A basic idea of advanced statistical analysis is to try and isolate the relevant factors, the “underlying” performance of a player, that will give a better picture of who the player really is. It allows us to quantify who has been lucky and who unlucky, and it allows us to determine the specific skill at which a given player excels (or fails). We are able to separate the signal from the noise.
Because of all of the factors mentioned–the “noise”–there is a great deal of year-to-year variance in the actual results of a player’s performance. The overall trend is toward a late-20s peak followed by decline, but the number and rate of hits, home runs, doubles, etc. varies greatly from year to year. Advanced analytics develop different kinds of tools that “smooth” the jagged edges of the year-to-year variance by eliminating or accounting for more and more noise.
It is important to recognize that the “noise” itself has meaning. Poor performance is poor performance, even if it is not indicative of a player’s true talent level. A lucky win still goes in the W column. A player whose home run totals are inflated by Coors Field in Denver still has those home runs to his credit. When a batter faces a pitcher, he either will or won’t get on base. He either will or won’t strike out. This is what gives the game its drama: after all the analysis, the players must still go and play the game, whose outcome is far from certain. All advanced statistics can do is give a good idea of what to expect from a player–a better idea, in fact, than “traditional” statistics that count (noisy) results. They do not tell us what happened or predict with certainty what will happen, though they can predict what will happen with substantially better accuracy than traditional statistics. For instance, FIP predicts next year ERA better than ERA.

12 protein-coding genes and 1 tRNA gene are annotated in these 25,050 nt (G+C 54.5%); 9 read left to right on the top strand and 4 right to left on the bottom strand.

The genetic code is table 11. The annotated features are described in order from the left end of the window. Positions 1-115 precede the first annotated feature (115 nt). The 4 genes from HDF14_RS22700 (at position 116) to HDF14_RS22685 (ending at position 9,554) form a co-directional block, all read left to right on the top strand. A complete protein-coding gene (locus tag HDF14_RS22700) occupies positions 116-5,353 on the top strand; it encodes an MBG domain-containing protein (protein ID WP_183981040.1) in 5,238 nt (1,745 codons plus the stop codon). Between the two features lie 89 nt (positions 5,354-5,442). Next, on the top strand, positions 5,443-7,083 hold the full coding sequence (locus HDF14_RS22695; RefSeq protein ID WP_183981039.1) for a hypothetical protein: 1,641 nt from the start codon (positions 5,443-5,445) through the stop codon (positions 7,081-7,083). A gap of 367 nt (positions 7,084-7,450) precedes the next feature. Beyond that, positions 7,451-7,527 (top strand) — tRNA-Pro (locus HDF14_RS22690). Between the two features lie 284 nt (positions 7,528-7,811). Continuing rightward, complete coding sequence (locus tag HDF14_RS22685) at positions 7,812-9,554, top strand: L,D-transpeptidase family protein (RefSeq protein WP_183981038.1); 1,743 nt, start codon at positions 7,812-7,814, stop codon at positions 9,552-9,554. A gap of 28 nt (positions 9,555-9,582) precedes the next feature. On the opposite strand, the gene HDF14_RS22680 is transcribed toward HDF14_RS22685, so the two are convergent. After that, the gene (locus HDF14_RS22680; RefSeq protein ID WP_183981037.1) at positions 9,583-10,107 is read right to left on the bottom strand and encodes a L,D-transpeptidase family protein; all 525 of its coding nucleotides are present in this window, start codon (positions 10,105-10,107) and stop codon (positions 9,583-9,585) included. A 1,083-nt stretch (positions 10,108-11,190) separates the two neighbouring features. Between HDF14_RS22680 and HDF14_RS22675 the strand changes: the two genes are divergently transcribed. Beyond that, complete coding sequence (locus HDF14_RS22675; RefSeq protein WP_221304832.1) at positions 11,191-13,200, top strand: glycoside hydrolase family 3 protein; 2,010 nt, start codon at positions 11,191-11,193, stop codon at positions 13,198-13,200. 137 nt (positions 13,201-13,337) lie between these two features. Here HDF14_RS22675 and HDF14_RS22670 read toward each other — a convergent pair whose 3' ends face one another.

Can some of these insights be applied to the study of responsa? Certainly, although there is a certain tension here between the historian and the statistician. For the historian, each responsum is a discrete historical event to be studied on its own. To the extent that the “noise” is part of the event and can be determined, the historian wishes to do so. They are interested in what actually happened.
Statisticians, on the other hand, want to isolate performance from all but the most directly relevant factors. As long as the number of responsa that a given posek wrote in a year is somewhat consistent with expected year-to-year variance, it does not trouble them too much. Whatever may have inflated or depressed the number of responsa that year, even if it was not sheer luck, should be ignored when trying to determine the longer arc of the posek’s career, if the spike or dip is within the typical noise pattern. They want to see transition periods, when the posek breaks out (or in stages), if he declines at the end of his life due to health, and other larger trends, not blips and aberrations. They’ll want this:
We’ll get in to more details soon. Stay tuned.